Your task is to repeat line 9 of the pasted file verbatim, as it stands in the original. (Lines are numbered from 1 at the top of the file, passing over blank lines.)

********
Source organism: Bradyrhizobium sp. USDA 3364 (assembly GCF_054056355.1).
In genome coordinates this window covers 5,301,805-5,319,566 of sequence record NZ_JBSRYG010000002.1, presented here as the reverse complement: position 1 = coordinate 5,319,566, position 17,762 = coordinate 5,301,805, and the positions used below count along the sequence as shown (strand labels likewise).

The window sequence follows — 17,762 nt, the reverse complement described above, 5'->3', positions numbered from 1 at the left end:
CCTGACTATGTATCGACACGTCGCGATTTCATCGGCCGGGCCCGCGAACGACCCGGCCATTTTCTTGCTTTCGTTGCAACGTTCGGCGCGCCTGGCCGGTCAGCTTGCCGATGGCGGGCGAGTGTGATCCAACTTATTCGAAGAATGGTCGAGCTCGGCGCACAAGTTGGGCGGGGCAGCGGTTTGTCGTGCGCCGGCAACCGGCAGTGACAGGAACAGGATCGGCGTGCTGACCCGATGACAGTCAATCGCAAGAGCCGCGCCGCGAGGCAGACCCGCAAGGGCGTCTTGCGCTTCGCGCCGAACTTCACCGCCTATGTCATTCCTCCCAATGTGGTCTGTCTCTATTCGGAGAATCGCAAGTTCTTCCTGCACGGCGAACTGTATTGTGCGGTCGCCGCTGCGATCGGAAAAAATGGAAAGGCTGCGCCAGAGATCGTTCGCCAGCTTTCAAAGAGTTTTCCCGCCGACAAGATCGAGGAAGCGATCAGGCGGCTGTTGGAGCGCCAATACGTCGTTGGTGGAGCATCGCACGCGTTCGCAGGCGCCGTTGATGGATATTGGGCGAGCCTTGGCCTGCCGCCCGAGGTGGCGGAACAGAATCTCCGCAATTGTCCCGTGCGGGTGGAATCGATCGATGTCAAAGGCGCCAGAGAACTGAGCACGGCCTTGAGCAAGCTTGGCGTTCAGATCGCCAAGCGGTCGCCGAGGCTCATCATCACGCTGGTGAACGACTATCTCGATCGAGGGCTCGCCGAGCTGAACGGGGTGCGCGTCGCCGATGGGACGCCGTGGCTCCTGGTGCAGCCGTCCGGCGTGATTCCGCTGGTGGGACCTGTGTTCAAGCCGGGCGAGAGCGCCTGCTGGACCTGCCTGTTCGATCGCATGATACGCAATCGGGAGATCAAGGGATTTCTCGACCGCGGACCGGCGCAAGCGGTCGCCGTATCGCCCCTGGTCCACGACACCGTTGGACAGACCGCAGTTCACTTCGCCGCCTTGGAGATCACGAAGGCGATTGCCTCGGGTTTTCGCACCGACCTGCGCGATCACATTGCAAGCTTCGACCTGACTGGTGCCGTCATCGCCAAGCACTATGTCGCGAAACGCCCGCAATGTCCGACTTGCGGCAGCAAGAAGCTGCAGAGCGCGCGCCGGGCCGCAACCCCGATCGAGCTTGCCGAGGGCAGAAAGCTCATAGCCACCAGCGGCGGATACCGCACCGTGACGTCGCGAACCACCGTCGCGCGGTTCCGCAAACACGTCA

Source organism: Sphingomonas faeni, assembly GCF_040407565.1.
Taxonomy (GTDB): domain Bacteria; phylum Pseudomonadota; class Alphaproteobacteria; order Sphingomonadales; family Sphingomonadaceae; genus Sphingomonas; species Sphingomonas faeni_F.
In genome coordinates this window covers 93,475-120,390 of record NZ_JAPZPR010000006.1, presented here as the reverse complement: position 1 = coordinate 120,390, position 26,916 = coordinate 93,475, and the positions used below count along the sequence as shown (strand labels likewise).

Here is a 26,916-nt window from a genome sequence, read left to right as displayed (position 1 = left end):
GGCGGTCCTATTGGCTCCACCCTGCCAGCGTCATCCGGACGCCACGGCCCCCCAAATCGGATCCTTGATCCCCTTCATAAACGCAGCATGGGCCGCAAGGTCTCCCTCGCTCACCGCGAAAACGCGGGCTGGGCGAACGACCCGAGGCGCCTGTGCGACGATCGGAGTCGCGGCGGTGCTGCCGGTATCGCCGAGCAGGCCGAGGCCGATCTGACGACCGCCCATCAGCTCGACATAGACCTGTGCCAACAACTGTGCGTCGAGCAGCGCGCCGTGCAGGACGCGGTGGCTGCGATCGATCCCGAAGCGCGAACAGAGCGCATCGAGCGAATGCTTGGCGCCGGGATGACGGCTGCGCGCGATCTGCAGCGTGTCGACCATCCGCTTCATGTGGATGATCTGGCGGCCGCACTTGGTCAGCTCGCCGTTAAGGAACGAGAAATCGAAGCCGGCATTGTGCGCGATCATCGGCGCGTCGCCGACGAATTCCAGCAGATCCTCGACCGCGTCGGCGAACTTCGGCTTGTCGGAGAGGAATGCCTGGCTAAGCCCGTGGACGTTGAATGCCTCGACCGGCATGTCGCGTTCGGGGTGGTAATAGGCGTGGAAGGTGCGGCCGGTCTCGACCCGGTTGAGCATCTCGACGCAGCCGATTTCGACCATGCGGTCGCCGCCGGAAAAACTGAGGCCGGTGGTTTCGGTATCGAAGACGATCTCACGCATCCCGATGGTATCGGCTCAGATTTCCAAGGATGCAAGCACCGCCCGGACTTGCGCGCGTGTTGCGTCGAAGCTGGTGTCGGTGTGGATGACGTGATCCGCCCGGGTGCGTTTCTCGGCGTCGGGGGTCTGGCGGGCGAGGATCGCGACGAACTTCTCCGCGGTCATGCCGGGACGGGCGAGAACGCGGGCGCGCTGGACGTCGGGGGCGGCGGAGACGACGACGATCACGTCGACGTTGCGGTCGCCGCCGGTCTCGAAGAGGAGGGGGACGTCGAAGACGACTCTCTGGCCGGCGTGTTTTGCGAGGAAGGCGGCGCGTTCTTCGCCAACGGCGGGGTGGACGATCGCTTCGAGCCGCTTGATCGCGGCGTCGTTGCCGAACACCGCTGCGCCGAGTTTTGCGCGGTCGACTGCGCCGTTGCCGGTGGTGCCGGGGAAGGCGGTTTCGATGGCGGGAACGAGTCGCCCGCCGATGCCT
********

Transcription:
GGCGGTCCTATTGGCTCCACCCTGCCAGCGTCATCCGGACGCCACGGCCCCCCAAATCGGATCCTTGATCCCCTTCATAAACGCAGCATGGGCCGCAAGGTCTCCCTCGCTCACCGCGAAAACGCGGGCTGGGCGAACGACCCGAGGCGCCTGTGCGACGATCGGAGTCGCGGCGGTGCTGCCGGTATCGCCGAGCAGGCCGAGGCCGATCTGACGACCGCCCATCAGCTCGACATAGACCTGTGCCAACAACTGTGCGTCGAGCAGCGCGCCGTGCAGGACGCGGTGGCTGCGATCGATCCCGAAGCGCGAACAGAGCGCATCGAGCGAATGCTTGGCGCCGGGATGACGGCTGCGCGCGATCTGCAGCGTGTCGACCATCCGCTTCATGTGGATGATCTGGCGGCCGCACTTGGTCAGCTCGCCGTTAAGGAACGAGAAATCGAAGCCGGCATTGTGCGCGATCATCGGCGCGTCGCCGACGAATTCCAGCAGATCCTCGACCGCGTCGGCGAACTTCGGCTTGTCGGAGAGGAATGCCTGGCTAAGCCCGTGGACGTTGAATGCCTCGACCGGCATGTCGCGTTCGGGGTGGTAATAGGCGTGGAAGGTGCGGCCGGTCTCGACCCGGTTGAGCATCTCGACGCAGCCGATTTCGACCATGCGGTCGCCGCCGGAAAAACTGAGGCCGGTGGTTTCGGTATCGAAGACGATCTCACGCATCCCGATGGTATCGGCTCAGATTTCCAAGGATGCAAGCACCGCCCGGACTTGCGCGCGTGTTGCGTCGAAGCTGGTGTCGGTGTGGATGACGTGATCCGCCCGGGTGCGTTTCTCGGCGTCGGGGGTCTGGCGGGCGAGGATCGCGACGAACTTCTCCGCGGTCATGCCGGGACGGGCGAGAACGCGGGCGCGCTGGACGTCGGGGGCGGCGGAGACGACGACGATCACGTCGACGTTGCGGTCGCCGCCGGTCTCGAAGAGGAGGGGGACGTCGAAGACGACTCTCTGGCCGGCGTGTTTTGCGAGGAAGGCGGCGCGTTCTTCGCCAACGGCGGGGTGGACGATCGCTTCGAGCCGCTTGATCGCGGCGTCGTTGCCGAACACCGCTGCGCCGAGTTTTGCGCGGTCGACTGCGCCGTTGCCGGTGGTGCCGGGGAAGGCGGTTTCGATGGCGGGAACGAGTCGCCCGCCGATGCCT